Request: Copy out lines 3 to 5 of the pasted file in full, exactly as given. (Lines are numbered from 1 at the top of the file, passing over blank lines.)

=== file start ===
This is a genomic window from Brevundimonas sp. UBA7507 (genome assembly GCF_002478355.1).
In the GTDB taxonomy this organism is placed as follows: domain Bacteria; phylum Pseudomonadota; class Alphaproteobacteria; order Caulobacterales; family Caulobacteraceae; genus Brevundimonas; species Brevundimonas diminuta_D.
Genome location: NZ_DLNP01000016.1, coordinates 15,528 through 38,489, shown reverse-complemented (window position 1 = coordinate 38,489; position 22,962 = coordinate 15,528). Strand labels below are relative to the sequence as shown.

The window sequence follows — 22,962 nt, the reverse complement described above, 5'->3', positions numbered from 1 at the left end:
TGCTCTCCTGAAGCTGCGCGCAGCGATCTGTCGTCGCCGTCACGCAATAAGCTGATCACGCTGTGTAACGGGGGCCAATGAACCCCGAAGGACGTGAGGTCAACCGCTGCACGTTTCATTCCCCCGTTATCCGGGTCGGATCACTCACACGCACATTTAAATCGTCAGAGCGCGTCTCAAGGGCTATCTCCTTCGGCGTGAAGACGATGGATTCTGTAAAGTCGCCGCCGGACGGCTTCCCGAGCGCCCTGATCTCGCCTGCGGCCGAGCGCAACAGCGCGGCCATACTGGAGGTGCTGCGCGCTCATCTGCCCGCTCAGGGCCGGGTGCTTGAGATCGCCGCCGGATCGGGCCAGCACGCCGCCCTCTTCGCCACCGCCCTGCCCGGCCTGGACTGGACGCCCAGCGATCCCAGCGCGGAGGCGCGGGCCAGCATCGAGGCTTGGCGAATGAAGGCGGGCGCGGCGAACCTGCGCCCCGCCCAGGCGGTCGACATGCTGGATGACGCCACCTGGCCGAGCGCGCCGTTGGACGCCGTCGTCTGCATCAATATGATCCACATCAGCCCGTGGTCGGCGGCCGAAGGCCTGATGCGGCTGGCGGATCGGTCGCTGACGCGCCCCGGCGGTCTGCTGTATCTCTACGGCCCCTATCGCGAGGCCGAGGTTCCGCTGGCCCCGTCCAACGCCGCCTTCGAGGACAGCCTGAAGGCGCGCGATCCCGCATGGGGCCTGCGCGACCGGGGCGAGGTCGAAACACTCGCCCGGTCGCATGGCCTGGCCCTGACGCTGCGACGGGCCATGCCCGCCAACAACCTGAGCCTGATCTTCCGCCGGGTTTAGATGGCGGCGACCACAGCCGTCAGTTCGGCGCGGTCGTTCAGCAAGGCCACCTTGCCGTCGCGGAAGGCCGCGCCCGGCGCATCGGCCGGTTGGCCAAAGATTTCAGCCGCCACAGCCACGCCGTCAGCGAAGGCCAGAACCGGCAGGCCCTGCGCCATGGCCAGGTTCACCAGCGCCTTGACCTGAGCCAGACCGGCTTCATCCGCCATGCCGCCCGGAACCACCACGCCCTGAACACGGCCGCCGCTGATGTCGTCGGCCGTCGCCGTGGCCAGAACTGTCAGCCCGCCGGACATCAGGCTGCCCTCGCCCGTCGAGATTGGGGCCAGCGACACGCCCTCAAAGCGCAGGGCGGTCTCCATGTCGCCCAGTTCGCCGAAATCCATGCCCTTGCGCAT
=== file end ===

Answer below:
Genome location: NZ_DLNP01000016.1, coordinates 15,528 through 38,489, shown reverse-complemented (window position 1 = coordinate 38,489; position 22,962 = coordinate 15,528). Strand labels below are relative to the sequence as shown.

The window sequence follows — 22,962 nt, the reverse complement described above, 5'->3', positions numbered from 1 at the left end:
TGCTCTCCTGAAGCTGCGCGCAGCGATCTGTCGTCGCCGTCACGCAATAAGCTGATCACGCTGTGTAACGGGGGCCAATGAACCCCGAAGGACGTGAGGTCAACCGCTGCACGTTTCATTCCCCCGTTATCCGGGTCGGATCACTCACACGCACATTTAAATCGTCAGAGCGCGTCTCAAGGGCTATCTCCTTCGGCGTGAAGACGATGGATTCTGTAAAGTCGCCGCCGGACGGCTTCCCGAGCGCCCTGATCTCGCCTGCGGCCGAGCGCAACAGCGCGGCCATACTGGAGGTGCTGCGCGCTCATCTGCCCGCTCAGGGCCGGGTGCTTGAGATCGCCGCCGGATCGGGCCAGCACGCCGCCCTCTTCGCCACCGCCCTGCCCGGCCTGGACTGGACGCCCAGCGATCCCAGCGCGGAGGCGCGGGCCAGCATCGAGGCTTGGCGAATGAAGGCGGGCGCGGCGAACCTGCGCCCCGCCCAGGCGGTCGACATGCTGGATGACGCCACCTGGCCGAGCGCGCCGTTGGACGCCGTCGTCTGCATCAATATGATCCACATCAGCCCGTGGTCGGCGGCCGAAGGCCTGATGCGGCTGGCGGATCGGTCGCTGACGCGCCCCGGCGGTCTGCTGTATCTCTACGGCCCCTATCGCGAGGCCGAGGTTCCGCTGGCCCCGTCCAACGCCGCCTTCGAGGACAGCCTGAAGGCGCGCGATCCCGCATGGGGCCTGCGCGACCGGGGCGAGGTCGAAACACTCGCCCGGTCGCATGGCCTGGCCCTGACGCTGCGACGGGCCATGCCCGCCAACAACCTGAGCCTGATCTTCCGCCGGGTTTAGATGGCGGCGACCACAGCCGTCAGTTCGGCGCGGTCGTTCAGCAAGGCCACCTTGCCGTCGCGGAAGGCCGCGCCCGGCGCATCGGCCGGTTGGCCAAAGATTTCAGCCGCCACAGCCACGCCGTCAGCGAAGGCCAGAACCGGCAGGCCCTGCGCCATGGCCAGGTTCACCAGCGCCTTGACCTGAGCCAGACCGGCTTCATCCGCCATGCCGCCCGGAACCACCACGCCCTGAACACGGCCGCCGCTGATGTCGTCGGCCGTCGCCGTGGCCAGAACTGTCAGCCCGCCGGACATCAGGCTGCCCTCGCCCGTCGAGATTGGGGCCAGCGACACGCCCTCAAAGCGCAGGGCGGTCTCCATGTCGCCCAGTTCGCCGAAATCCATGCCCTTGCGCAT